Nouwen goes on, “when we believe that patience can make our expectations grow, then fate can be converted into a vocation, wounds into a call for deeper understanding, and sadness into a birthplace of joy.”

Last evening I read a Facebook post from a poet-friend, Judith Bader Jones. She said she was clearing her calendar for the season to write poetry and bake cookies. Sounds like a plan.

Our tree is up, lights on the windows, and the semester coming to an end. If I grow tired in the coming weeks, I’ll practice understanding instead of impatience. I’ll practice watching and waiting for the rebirth of light.

The Creator of the Universe comes to us in these small ways – a dancing tree, a swaying leaf, a moment for reflection.

I offer those same small gifts to you.

.

The Journey to Light

journeyAdvent begins tomorrow. This season brings a certain peace if we’re willing to remember and define a peace for ourselves. We always have a choice: bemoan the hustle and bustle and commercialism, get caught up in the turmoil of finding the right gift or impressive holiday decorations or the fabulous party outfit or the best sale, or we can turn within to wait for rebirth.

The value of having a spiritual life, regardless of the religion or the lack of religion, is remembering and celebrating rebirth.

There’s no doubt it’s been a stressful and chaotic year—from wars and rebellion to drought to flood to an acrimonious election season that seemed never-ending. And it’s not just the external out-there world in chaos: families have grieved a death or divorce, children have been hurt, adults suffered. We’ve each had our share of aches and hurt.

A long year of endless change and turmoil, re-doing, re-evaluating, reviewing, and nothing ever seemed done-done. There was always another detail, another “hanging chad” to reckon with. The to-do lists have grown, the marking off of the to-dos has become elusive.

And yet. It’s Advent.

Each December we have four weeks to watch and wait: for Solstice, Hanukah, Christmas, Bodhi Day, the New Year. Regardless of our tradition, every year we have four weeks to reflect and welcome the rebirth of light. Every year, we have an invitation to open ourselves to the faith-filled journey that we, and the world, will renew, that we will go on.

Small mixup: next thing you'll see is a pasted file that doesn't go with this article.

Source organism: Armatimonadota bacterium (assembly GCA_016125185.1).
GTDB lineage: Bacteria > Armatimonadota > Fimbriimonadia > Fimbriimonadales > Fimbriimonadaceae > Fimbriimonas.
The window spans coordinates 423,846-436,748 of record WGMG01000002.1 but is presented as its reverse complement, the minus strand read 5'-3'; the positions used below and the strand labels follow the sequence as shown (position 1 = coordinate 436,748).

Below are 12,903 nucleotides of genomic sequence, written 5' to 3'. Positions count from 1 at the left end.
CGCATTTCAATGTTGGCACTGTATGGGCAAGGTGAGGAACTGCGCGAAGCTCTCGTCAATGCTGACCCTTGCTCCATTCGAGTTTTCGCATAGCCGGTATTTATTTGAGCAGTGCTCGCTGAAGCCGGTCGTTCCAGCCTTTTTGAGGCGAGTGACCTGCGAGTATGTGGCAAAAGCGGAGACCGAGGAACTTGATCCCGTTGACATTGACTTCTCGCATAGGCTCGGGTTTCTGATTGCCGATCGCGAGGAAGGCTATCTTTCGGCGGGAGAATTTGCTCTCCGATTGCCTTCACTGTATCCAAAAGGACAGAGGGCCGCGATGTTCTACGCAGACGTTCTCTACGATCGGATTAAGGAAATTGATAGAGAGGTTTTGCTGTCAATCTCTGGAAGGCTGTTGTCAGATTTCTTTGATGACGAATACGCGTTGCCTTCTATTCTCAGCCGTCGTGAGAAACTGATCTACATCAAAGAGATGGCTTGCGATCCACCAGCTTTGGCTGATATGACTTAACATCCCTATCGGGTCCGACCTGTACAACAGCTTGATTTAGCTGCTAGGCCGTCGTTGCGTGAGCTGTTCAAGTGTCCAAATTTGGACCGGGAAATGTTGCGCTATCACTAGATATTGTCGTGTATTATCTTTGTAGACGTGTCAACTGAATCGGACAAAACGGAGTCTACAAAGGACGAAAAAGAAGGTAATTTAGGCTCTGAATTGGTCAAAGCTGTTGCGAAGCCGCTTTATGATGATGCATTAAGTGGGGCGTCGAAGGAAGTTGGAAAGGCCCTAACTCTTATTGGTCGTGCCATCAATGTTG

In our house, we celebrate Christmas, but we also celebrate Solstice. The earth tips, even if we don’t notice, and begins its journey back to summer. We all have a chance to be rebirthed in light.

The pause in the earth’s tipping has been a sacred time of reckoning for people since ancient times, and in our family for a very long time. Perhaps it comes from being people of the land, attached to farm and sky and earth.

I remember my mother marking the place in the middle of the winter-bare lilac bush, lonely at the far corner of the yard. It was her yardstick in the march of seasons. As December progressed, she’d look out the west window to see the sun set, to watch its glow as it passed through the far edge of the twiggy bush toward the center. And then the earth paused, and she watched as the sun began its journey north again, out of the lilac bush and into open sky.

Dad, and those of us kids who worked outside (and all of us did at one time or another) watched the gathering stars as we trudged back to the house after evening chores. I don’t know which bright star we followed (Venus setting that year? Jupiter on the horizon? Sirius?) but we all learned to follow a star, our star, in one way or another.

Will you remind yourself to take time to enjoy these four short weeks? If the earth can pause, so can we.

Which star will you follow this season of December? Which journey will you make?

.